Ms. LAHIRI: Being raised as I was, a child of immigrants, has inspired my writing from the beginning, trying to understand what that means, both for the people of my parents' generation who are doing the immigrating themselves and for their children.

VITALE: The title of Lahiri's new book comes from a passage in Nathaniel Hawthorne's introduction to "The Scarlet Letter." Human nature will not flourish any more than a potato, if it be planted and replanted for too long a series of generations in the same worn-out soil. My children shall strike their roots in unaccustomed earth.

Ms. LAHIRI: I stopped when I got to those words. You know, just thought of that, how much they stand for everything I'd been writing about and the experience of being transplanted, and people being transplanted.

VITALE: The title story, "Unaccustomed Earth," is about a child of Bengali immigrants, Ruma, who has recently moved to Seattle with her American husband, who manages a hedge fund, and their young son. Ruma's father is visiting from the East Coast for the first time since the death of her mother.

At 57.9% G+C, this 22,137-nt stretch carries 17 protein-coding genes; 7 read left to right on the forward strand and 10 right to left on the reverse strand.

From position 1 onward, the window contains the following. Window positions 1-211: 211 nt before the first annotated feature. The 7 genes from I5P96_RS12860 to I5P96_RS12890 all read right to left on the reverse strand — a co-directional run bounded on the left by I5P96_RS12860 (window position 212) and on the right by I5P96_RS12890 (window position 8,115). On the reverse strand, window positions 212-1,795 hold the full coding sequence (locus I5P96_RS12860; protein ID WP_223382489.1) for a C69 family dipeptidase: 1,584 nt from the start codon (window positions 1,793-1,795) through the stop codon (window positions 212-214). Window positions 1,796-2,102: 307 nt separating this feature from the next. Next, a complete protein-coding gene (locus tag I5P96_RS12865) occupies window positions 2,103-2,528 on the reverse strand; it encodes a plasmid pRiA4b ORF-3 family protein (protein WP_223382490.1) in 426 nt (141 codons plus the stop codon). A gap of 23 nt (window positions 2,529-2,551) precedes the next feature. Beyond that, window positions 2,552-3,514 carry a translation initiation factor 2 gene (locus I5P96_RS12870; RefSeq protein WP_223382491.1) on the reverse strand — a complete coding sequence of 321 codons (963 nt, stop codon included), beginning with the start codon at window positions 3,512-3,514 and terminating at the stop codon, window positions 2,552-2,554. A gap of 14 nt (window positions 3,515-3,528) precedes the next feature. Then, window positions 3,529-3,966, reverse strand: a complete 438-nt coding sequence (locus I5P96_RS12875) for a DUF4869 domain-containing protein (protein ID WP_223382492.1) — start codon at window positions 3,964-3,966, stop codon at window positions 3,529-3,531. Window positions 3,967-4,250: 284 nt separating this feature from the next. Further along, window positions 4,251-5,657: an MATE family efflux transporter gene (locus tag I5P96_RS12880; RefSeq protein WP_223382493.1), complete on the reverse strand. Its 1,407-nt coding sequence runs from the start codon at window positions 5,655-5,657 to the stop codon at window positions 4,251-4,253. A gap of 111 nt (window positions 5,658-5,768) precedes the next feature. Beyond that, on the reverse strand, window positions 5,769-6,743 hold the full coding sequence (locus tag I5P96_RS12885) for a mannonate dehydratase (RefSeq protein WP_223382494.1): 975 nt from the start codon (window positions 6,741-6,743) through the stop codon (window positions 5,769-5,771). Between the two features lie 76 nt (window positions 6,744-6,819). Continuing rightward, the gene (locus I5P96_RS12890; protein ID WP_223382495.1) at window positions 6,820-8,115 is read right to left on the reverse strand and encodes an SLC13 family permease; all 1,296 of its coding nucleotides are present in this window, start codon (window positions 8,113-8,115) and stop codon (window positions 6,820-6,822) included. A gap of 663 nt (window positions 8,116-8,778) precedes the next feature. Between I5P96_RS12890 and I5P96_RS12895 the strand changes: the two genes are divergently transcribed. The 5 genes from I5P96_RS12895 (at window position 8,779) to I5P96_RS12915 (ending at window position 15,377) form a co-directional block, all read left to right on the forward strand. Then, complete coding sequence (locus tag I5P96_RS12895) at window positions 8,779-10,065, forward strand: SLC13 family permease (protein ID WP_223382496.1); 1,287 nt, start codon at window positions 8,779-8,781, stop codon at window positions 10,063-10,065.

Ms. LAHIRI (Reading): And her father mentioned their old house, tears sprang to her eyes. In a way, it was helpful to be in a place her mother had never seen. It was one of the last conversation she had had with her mother, telling her about Adam's new job, which back then was only a remote possibility as they rode together to the hospital. Don't go, her mother had said from the front seat.

It's too far away, I'll never see you again. Six hours after saying this, her mother was dead.

MR. LEV GROSSMAN (Book Critic, Time Magazine): She is such an old school practitioner of the short story that they'd almost feel is avant-garde.

VITALE: Time Magazine book critic Lev Grossman wrote his review of "Unaccustomed Earth." This is the short story as Hemmingway practiced it or Chekhov, for that matter. Grossman says the literary fashion these days is to entertain, to grab the readers attention with plot twists, word play and humor. But Lahiri's style harks back to the 19th century.